Agility Throughout the LifeCycle: The Rise of DevOps


How to Implement DevOps

If you want to implement this, how do you go about it? Can you hire a DevOp and expect all your problems to go away? The key starting point has to be around communication, ensuring that your development and operations departments are working together closely on a daily basis.

Look at what is causing deployment problems and releases to fail. Ensure that deployment considerations are factored in very early in the development cycle. Look at automation possibilities. Make sure you have a well-managed common set of tools including your source repository.

Consider the throughput rate you are achieving: the rate at which changes are actually being deployed.  Also, how long on average that is. Measure inventory, work-in-progress that has not been deployed, and seek to reduce it.

If your software architecture makes frequent deployment difficult, then seek to change it as a high priority (treat this as a major code smell) or item of technical debt. This can be a major issue with legacy code and tools, and may take significant time to fix

Vendors and Tools

There are a number of companies and also open source communities that provide tools and methods:

  • Puppet labs puppet
  • Opscode’s chef, open source recipes
  • Commercial vendors include XebiaLabs and Nolio (also included as part of Serena’s offering)

One of the advantages of the open source offerings is the way it encourages thinking and sharing within the wider community. People can get actively involved and engaged which is a major benefit for all.  This is not to say that the commercial tools are bad, however.

It is also important to realize that a tool will not solve the problems, or necessarily make a huge difference by itself. It is the mindset and practices around the use of that tool that make the most difference.


This has been, perhaps, a whistle stop tour of some of the issues involved.  Many points have just briefly been touched upon above.

DevOps takes the agile notion of cross-functional self-organizing teams of generalizing specialists across disciplines and lifecycles and applies that directly to the IT and process architecture of the enterprise itself, forcing those of us who are CM/ALM professionals be experts in not only the processes and tools/technology, but also in enterprise application development, deployment and in organizational and process change,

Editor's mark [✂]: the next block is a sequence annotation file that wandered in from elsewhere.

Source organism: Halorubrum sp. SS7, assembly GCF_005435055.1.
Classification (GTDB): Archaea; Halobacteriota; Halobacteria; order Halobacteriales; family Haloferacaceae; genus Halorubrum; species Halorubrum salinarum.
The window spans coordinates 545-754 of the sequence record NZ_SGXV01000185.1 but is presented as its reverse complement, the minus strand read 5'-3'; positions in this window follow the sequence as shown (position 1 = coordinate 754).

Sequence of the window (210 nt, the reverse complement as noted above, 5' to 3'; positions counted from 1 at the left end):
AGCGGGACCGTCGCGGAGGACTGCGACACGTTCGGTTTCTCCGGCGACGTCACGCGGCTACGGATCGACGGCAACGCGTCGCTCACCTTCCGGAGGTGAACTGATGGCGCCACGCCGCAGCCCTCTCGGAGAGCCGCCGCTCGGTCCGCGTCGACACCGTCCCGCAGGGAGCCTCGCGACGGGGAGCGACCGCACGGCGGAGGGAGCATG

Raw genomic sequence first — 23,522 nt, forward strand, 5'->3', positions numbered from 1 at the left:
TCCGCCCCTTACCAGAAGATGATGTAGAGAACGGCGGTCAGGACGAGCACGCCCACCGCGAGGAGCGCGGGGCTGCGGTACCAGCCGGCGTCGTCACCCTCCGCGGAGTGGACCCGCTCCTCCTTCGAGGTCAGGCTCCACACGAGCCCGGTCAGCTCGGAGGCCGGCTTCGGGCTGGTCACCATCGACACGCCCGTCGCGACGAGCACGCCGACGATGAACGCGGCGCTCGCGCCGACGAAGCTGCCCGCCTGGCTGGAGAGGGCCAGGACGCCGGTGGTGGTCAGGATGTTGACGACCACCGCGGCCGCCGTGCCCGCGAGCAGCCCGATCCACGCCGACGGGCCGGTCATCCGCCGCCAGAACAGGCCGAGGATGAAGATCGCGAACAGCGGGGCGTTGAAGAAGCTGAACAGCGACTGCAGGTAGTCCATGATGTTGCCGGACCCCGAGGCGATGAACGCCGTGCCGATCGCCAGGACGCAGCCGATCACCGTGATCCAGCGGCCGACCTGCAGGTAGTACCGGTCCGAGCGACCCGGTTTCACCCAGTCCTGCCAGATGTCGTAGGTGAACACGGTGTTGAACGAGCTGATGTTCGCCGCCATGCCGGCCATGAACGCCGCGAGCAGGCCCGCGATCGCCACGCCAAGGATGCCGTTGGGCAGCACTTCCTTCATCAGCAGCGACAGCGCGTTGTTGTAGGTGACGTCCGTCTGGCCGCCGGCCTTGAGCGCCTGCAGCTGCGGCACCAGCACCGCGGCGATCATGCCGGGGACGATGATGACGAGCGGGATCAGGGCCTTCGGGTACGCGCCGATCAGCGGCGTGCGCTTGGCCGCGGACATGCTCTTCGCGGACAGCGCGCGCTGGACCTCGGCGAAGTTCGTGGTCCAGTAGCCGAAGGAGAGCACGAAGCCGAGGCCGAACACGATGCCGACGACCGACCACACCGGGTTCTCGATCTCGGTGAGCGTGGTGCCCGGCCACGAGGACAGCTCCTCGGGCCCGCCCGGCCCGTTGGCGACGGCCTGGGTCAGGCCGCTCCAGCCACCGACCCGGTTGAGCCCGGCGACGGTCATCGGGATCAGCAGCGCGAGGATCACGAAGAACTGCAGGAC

We need to learn and become adept not only at applying CM/ALM to agile projects, but also at applying lean/agile principles and techniques to CM & ALM. That includes figuring out what it means to apply TDD, refactoring and continuous integration, or identification of smells and technical debt for processes and documentation (and even organizations) as well as to the development and deployment of the tools and processes we develop, deploy and support.

The rise of DevOps has many things to commend it.  Many organizations would do well to take the ideas on board. It isn’t just a fad and it is here to stay. Like most things it is not a magic bullet, but if you embrace the key ideas in a pragmatic and sensible manner, you will get real value from them.

Don’t oversell it within your organization, but instead use it as part of your arsenal for improving your process and making your own job more satisfying and effective.

About the author

Brad Appleton's picture Brad Appleton

Brad Appleton is a software CM/ALM solution architect and lean/agile development champion at a large telecommunications company. Currently he helps projects and teams adopt and apply lean/agile development and CM/ALM practices and tools. He is coauthor of the book Software Configuration Management Patterns, a columnist for the CMCrossroads and AgileConnection communities at,  and a former section editor for The C++ Report. You can read Brad's blog at

About the author

Steve Berczuk's picture Steve Berczuk

Steve Berczuk is a Principal Engineer and Scrum Master at Fitbit. The author of Software Configuration Management Patterns: Effective Teamwork, Practical Integration, he is a recognized expert in software configuration management and agile software development. Steve is passionate about helping teams work effectively to produce quality software. He has an M.S. in operations research from Stanford University and an S.B. in Electrical Engineering from MIT, and is a certified, practicing ScrumMaster. Contact Steve at or visit and follow his blog at

About the author

Robert Cowham's picture Robert Cowham

Robert Cowham has long been interested in software configuration management while retaining the attitude of a generalist with experience and skills in many aspects of software development. A regular presenter at conferences, he authored the Agile SCM column within the CM Journal together with Brad Appleton and Steve Berczuk. His day job is as Services Director for Square Mile Systems whose main focus is on skills and techniques for infrastructure configuration management and DCIM (Data Center Infrastructure Management) - applying configuration management principles to hardware documentation and implementation as well as mapping ITIL services to the underlying layers.

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